Islamic Fiction in Malaysia: Q&A with Hilal Asyraf

The story is about a Malay Muslim warrior committed to helping the oppressed but remains nameless because he has never shared his name with others. At that time, the Malay Peninsula is ruled by a powerful Sultan that uses sihr (demonic magic) to stay young, invulnerable and possesses many superpowers. The story will lead readers to follow the journey of this nameless warrior, and how he will fight this Sultan. The legend, despite being action-packed, will honour practical Islamic messages, especially aqidah (creed), iman (faith), honour, and so on. Continue reading Islamic Fiction in Malaysia: Q&A with Hilal Asyraf

Pious Voyage and the Unconscious Pilgrims of an Exacting Belief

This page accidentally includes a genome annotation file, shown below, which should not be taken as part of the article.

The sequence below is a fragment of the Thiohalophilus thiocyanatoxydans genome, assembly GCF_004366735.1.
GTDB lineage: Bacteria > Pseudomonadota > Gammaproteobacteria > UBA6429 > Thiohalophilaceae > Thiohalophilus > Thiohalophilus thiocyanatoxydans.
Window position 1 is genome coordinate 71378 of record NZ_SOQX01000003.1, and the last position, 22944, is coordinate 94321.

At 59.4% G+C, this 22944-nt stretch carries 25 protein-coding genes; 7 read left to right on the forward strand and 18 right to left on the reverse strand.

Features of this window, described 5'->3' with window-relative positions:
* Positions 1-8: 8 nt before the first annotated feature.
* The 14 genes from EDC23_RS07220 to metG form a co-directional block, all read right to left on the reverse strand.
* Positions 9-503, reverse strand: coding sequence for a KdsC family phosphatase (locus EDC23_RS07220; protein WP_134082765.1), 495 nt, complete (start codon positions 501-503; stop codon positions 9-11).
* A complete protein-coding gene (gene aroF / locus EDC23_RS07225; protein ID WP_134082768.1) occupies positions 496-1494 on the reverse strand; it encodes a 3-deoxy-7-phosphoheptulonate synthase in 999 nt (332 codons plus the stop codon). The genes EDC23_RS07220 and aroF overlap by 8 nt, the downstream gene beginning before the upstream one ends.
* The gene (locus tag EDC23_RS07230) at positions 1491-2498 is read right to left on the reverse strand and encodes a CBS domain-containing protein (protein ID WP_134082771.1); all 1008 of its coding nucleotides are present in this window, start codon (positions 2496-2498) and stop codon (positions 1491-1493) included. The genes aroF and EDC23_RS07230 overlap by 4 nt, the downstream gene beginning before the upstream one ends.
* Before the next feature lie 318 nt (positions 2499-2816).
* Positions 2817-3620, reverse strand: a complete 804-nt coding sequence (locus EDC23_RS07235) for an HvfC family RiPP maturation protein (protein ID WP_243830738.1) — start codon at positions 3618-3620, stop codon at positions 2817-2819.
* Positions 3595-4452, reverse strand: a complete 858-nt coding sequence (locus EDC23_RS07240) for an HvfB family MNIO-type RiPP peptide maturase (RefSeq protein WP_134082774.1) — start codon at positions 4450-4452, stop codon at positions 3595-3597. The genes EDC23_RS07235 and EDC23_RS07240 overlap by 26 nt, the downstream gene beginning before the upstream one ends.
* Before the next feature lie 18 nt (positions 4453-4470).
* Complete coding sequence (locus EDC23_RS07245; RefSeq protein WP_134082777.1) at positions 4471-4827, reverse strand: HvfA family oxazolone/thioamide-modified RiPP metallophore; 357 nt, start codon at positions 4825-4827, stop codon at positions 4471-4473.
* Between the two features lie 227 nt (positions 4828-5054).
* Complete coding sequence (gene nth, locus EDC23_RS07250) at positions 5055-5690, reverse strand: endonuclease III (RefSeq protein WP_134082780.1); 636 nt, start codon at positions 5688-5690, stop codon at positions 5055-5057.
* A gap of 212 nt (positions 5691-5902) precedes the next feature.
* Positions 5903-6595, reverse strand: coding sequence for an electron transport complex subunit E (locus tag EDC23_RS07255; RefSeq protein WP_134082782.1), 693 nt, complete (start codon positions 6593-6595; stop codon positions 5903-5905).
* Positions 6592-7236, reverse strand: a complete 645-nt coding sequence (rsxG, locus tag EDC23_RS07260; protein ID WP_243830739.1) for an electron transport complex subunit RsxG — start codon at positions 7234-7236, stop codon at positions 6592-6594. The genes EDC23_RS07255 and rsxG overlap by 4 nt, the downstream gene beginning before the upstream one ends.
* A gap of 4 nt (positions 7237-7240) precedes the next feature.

“Pious Voyage and the unconscious Pilgrims of an exacting belief,” reviews Joseph Conrad’s 1900 novel, “Lord Jim,” which depicts some fascinating facts about Muslim pilgrims and their pilgrimage. Conrad introduces Hajj pilgrims and their unshakable trust in God as “Unconscious.” This article probes the cohesion of the “unconscious” with facts and discusses how the pilgrims differ from tourists. Ultimately, the article critically examines the historical narrative at the root of Lord Jim. Continue reading Pious Voyage and the Unconscious Pilgrims of an Exacting Belief